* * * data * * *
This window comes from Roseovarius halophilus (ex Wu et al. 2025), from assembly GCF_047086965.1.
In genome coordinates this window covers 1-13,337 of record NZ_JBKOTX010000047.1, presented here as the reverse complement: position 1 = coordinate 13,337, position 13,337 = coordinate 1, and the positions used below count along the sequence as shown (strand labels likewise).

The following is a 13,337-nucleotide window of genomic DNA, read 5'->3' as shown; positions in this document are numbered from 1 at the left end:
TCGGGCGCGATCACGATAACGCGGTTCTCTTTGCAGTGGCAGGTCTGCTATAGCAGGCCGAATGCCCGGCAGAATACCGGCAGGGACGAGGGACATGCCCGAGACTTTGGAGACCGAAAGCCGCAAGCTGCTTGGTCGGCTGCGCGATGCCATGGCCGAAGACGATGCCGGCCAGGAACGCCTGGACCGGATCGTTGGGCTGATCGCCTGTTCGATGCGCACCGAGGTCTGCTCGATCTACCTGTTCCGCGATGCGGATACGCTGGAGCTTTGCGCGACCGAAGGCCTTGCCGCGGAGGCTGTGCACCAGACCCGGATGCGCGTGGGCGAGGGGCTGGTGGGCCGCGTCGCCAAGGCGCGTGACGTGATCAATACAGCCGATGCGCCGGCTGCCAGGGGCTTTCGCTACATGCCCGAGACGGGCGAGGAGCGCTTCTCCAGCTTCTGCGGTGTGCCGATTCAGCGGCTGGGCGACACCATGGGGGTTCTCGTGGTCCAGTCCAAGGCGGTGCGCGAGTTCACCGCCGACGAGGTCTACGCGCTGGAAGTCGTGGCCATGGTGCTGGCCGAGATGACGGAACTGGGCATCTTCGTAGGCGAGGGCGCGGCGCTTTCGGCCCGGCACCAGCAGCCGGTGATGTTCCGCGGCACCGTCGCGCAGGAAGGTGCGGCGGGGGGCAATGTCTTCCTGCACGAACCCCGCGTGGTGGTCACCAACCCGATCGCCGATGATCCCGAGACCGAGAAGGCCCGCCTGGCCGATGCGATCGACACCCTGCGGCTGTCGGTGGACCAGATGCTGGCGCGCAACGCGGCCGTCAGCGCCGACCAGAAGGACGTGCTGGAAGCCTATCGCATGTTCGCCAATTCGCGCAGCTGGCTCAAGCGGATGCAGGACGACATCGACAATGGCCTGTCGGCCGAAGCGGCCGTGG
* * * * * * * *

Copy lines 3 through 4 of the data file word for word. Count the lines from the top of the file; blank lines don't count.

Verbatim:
The following is a 13,337-nucleotide window of genomic DNA, read 5'->3' as shown; positions in this document are numbered from 1 at the left end:
TCGGGCGCGATCACGATAACGCGGTTCTCTTTGCAGTGGCAGGTCTGCTATAGCAGGCCGAATGCCCGGCAGAATACCGGCAGGGACGAGGGACATGCCCGAGACTTTGGAGACCGAAAGCCGCAAGCTGCTTGGTCGGCTGCGCGATGCCATGGCCGAAGACGATGCCGGCCAGGAACGCCTGGACCGGATCGTTGGGCTGATCGCCTGTTCGATGCGCACCGAGGTCTGCTCGATCTACCTGTTCCGCGATGCGGATACGCTGGAGCTTTGCGCGACCGAAGGCCTTGCCGCGGAGGCTGTGCACCAGACCCGGATGCGCGTGGGCGAGGGGCTGGTGGGCCGCGTCGCCAAGGCGCGTGACGTGATCAATACAGCCGATGCGCCGGCTGCCAGGGGCTTTCGCTACATGCCCGAGACGGGCGAGGAGCGCTTCTCCAGCTTCTGCGGTGTGCCGATTCAGCGGCTGGGCGACACCATGGGGGTTCTCGTGGTCCAGTCCAAGGCGGTGCGCGAGTTCACCGCCGACGAGGTCTACGCGCTGGAAGTCGTGGCCATGGTGCTGGCCGAGATGACGGAACTGGGCATCTTCGTAGGCGAGGGCGCGGCGCTTTCGGCCCGGCACCAGCAGCCGGTGATGTTCCGCGGCACCGTCGCGCAGGAAGGTGCGGCGGGGGGCAATGTCTTCCTGCACGAACCCCGCGTGGTGGTCACCAACCCGATCGCCGATGATCCCGAGACCGAGAAGGCCCGCCTGGCCGATGCGATCGACACCCTGCGGCTGTCGGTGGACCAGATGCTGGCGCGCAACGCGGCCGTCAGCGCCGACCAGAAGGACGTGCTGGAAGCCTATCGCATGTTCGCCAATTCGCGCAGCTGGCTCAAGCGGATGCAGGACGACATCGACAATGGCCTGTCGGCCGAAGCGGCCGTGG